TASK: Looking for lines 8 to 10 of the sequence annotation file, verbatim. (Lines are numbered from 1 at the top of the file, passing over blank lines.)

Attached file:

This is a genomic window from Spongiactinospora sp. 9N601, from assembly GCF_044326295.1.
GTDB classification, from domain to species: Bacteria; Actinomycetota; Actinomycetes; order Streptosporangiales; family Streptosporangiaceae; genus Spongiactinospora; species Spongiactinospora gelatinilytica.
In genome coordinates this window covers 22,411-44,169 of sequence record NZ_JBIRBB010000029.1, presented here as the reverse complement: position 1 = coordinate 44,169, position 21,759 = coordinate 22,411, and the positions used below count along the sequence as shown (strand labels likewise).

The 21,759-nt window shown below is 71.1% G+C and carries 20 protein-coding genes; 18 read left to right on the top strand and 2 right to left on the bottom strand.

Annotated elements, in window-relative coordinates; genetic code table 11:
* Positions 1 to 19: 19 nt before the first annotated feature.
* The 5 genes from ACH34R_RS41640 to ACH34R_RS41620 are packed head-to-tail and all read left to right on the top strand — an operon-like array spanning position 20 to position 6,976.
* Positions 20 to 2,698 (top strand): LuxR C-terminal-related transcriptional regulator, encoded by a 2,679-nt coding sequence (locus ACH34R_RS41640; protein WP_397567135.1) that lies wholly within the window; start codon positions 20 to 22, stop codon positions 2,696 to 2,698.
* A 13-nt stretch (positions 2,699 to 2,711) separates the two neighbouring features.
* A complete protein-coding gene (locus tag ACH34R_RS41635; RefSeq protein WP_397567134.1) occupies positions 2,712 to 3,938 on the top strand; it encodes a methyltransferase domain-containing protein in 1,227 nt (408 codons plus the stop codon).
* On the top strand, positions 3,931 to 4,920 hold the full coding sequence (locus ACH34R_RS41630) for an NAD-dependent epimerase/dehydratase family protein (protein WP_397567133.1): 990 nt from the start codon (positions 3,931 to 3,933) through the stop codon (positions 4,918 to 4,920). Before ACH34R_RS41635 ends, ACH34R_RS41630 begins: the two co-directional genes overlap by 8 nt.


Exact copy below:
* Positions 20 to 2,698 (top strand): LuxR C-terminal-related transcriptional regulator, encoded by a 2,679-nt coding sequence (locus ACH34R_RS41640; protein WP_397567135.1) that lies wholly within the window; start codon positions 20 to 22, stop codon positions 2,696 to 2,698.
* A 13-nt stretch (positions 2,699 to 2,711) separates the two neighbouring features.
* A complete protein-coding gene (locus tag ACH34R_RS41635; RefSeq protein WP_397567134.1) occupies positions 2,712 to 3,938 on the top strand; it encodes a methyltransferase domain-containing protein in 1,227 nt (408 codons plus the stop codon).